Obamacare wobbles but works for us and millions – Tax credits under Republican plan won’t cover high cost of insurance
By Tom Nichols
Paying for health insurance for our family of three was my biggest worry after Judy and I quit our middle-class jobs, gave up our employer-subsidized coverage, and hit the road in The Epic Van.
Thanks to Obamacare, health care has been affordable during our first three years of early retirement.
Now, we’re among about 20 million Americans whose health care coverage is at risk as Republicans in Washington proceed with their plan to repeal and replace it.
I don’t want you to shed any tears over the predicament of a couple of well-off Baby Boomers wandering across America and having a good time. We chose to leave the workplace and are healthy enough to return if necessary, though we would earn a lot less than we did.
But I do want you to consider the predicament of millions of Americans between 55 and 65, those who involuntarily lost their jobs and health insurance as globalization and automation swept away their livelihoods.
Or consider those who work in part-time jobs or as private contractors and don’t qualify for employer-subsidized insurance. Or consider those who want to create their own business or need several years of college or technical training to switch careers.
Or consider those who must give up a job to care for a loved one with a permanent disability a debilitating medical condition or terminal illness.
For all those who rely on Obamacare, the Republican plan to replace it is absurdly inadequate.
The centerpiece of the Republican alternative, the American Health Care Act, is a $4,000 tax credit to buy health insurance in the individual market. The most popular Obamacare regulations, insuring everyone with pre-existing medical conditions and allowing young adults under 26 to remain on family insurance plans, are preserved. The least popular regulation, requiring nearly everyone to buy health insurance or pay a tax penalty, is scrapped.
Simply put, the problem with the Republican plan is that tens of millions of households do not have enough income to pay the market price for health insurance plan with a $4,000 tax credit.
Let’s examine the actual market price of health insurance in the United States and the incomes of Obamacare enrollees.
Nationally, it costs $23,419 a year to insure a family under an employer-provided plan, according to a 2016 Kaiser Family Foundation Employer Benefits Survey. That is $18,142 in premiums paid by employers and $5,277 in out-of-pocket costs paid by employees.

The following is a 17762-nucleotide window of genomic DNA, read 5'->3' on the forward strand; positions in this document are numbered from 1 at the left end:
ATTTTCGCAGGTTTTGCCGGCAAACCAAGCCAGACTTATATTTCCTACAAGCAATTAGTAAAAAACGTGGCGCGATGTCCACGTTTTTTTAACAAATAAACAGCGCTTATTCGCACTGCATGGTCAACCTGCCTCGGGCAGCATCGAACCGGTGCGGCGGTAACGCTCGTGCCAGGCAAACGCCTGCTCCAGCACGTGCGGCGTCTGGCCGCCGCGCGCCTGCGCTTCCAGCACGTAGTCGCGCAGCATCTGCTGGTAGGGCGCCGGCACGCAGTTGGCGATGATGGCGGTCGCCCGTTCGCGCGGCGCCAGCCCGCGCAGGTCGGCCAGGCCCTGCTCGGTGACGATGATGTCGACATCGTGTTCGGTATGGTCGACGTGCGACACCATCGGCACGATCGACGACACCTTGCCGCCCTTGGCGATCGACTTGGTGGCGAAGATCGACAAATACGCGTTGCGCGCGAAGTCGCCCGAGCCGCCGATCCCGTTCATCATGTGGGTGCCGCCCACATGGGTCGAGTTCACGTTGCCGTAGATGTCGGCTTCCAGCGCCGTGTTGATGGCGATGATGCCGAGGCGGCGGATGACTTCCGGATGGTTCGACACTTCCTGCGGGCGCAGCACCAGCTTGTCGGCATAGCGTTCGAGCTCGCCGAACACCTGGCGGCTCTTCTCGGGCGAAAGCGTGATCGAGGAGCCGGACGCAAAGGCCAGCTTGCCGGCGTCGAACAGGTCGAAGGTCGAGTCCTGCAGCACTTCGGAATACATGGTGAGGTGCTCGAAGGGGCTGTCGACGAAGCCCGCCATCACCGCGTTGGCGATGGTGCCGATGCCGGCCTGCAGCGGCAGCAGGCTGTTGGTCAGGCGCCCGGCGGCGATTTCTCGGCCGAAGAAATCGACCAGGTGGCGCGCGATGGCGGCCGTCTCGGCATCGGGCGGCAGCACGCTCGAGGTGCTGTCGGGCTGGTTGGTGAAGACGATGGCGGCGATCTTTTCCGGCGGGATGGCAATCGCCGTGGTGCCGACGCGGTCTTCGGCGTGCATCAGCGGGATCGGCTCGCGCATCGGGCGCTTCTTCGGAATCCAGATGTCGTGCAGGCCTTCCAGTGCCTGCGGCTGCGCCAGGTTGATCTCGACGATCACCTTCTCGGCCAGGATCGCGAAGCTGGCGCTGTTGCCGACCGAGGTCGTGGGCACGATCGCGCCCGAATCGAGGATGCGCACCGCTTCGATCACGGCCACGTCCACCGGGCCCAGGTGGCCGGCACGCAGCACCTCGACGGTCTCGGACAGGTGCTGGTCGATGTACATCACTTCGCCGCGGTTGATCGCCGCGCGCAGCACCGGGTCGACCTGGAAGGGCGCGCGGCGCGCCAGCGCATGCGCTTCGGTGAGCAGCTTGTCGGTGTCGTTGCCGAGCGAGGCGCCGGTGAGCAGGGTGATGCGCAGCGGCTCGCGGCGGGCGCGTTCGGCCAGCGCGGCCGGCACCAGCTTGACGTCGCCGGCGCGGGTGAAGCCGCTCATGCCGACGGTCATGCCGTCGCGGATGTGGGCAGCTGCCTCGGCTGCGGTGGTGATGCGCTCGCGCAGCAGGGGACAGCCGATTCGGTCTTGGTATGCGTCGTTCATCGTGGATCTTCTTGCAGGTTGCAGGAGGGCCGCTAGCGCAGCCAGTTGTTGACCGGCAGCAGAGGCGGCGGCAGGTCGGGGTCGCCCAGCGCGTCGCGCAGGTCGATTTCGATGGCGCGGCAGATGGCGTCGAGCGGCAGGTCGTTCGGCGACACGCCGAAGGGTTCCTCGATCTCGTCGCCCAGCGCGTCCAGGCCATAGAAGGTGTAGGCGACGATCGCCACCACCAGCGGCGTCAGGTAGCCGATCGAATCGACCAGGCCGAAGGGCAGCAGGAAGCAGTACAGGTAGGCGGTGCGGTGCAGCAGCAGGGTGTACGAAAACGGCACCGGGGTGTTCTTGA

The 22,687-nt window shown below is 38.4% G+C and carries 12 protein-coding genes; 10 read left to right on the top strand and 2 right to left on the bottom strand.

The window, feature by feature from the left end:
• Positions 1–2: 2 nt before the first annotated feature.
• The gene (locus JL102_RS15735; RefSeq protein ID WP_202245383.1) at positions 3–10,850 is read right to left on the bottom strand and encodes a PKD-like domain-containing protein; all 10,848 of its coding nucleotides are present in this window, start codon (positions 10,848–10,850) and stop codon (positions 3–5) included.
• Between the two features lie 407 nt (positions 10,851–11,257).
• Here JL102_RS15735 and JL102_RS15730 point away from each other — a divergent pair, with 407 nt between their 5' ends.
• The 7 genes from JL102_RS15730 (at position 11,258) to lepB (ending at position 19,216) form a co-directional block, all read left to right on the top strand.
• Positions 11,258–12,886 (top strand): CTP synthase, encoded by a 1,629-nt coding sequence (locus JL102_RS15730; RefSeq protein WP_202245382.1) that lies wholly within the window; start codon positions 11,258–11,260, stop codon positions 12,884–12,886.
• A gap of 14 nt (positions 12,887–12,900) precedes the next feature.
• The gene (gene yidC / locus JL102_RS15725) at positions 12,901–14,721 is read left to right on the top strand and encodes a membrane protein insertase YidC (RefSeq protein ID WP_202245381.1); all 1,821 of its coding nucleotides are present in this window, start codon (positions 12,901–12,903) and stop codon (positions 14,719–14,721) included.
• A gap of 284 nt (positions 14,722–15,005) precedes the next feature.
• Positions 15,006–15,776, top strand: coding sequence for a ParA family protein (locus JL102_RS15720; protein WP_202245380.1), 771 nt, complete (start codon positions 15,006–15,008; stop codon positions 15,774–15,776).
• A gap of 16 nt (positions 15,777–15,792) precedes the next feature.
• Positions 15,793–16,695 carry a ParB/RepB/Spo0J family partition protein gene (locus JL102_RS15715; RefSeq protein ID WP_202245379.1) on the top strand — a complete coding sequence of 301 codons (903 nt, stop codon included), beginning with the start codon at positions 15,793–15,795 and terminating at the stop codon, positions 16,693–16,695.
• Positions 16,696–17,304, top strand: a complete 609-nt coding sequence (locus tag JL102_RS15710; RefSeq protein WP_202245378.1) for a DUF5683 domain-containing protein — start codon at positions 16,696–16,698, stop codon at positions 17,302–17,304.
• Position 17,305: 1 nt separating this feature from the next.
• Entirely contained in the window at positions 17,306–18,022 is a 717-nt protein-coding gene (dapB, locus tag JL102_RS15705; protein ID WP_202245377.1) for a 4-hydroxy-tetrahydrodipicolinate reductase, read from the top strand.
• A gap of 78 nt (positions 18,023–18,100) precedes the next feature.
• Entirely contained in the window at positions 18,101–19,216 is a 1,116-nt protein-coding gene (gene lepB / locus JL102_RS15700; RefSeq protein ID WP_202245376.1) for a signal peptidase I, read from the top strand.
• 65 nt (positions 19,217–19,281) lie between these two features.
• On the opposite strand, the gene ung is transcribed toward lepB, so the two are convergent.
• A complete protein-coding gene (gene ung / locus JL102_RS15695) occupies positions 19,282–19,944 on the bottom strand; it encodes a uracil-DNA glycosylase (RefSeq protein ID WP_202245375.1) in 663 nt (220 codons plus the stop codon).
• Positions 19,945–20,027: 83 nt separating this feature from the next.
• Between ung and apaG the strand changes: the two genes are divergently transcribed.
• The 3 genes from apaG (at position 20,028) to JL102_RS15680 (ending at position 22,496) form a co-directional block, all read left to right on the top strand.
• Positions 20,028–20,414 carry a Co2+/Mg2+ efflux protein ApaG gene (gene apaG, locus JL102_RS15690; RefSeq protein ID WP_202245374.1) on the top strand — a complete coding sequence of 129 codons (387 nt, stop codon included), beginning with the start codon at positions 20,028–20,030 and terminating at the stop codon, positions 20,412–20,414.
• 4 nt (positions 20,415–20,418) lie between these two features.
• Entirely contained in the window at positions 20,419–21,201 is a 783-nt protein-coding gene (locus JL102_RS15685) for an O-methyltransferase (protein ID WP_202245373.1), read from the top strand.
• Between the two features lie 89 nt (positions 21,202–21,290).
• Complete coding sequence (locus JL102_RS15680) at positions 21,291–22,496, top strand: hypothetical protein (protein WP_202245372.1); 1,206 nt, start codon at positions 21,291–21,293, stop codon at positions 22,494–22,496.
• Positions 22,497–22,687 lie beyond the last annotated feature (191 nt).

Judy and I left behind about $14,000 a year in employer-paid compensation through Judy’s employer, Arizona State University. It’s an untaxed benefit that obscures the market price of family health insurance in the United States. We paid $4,000 in payroll deductions and copays and prescriptions.
I use employer-provided insurance as the basis for market price because it is the largest sector of our fractured and massively inefficient health care system, which expends more in gross domestic product than any nation on earth. Even with trillions spent each year, the United States has one of the lowest life expectancy rates in the industrialized world.
For a moment, let us accept the position of Republicans in our nation’s capital who believe that the repeal of Obamacare, which covers a tiny swatch of our vast health care tapestry, will begin to mend the entire system, unleashing repressed market forces and reducing health insurance costs for everyone, with or without a job.
Let’s agree that Americans deserve more insurance options, but that taxpayers should only pay for insurance with less comprehensive benefits than those offered by private employers or mandated under Obamacare. And offer a plan with higher deductibles without frills, permit insurance sold across state lines to let marketplace efficiencies take effect and lower the average cost of insurance for a family to $15,000 a year. That would be about 35 percent less than the cost of insurance offered by employers. Mission accomplished, say those who support the Republican plan.
Well, please remember that two-thirds of Obamacare enrollees live in households with incomes below $30,000. Under the Republican plan, a couple will get about $8,000 in tax credits to pay for an insurance bill of $15,000, leaving them with a shortfall of $7,000. Paying $580 a month for health insurance, plus deductibles, is almost impossible for anyone who must pay rent and utilities, feed and clothe the kids and keep the car running.
It is not unreasonable to accept the estimate of the Congressional Budget Office that 24 million fewer people will be insured in the United States in 2026 if Obamacare’s system of tax credits and federal payments for Medicaid are replaced with the Republican plan. The plan is projected to cut federal budget deficits by $337 billion over the next 10 years. Insurance premiums would rise substantially in the first several years of the Republican plan but then would fall a bit in later years. It’s projected that insurance rates would be 10 percent lower in 2026 than they would be under Obamacare.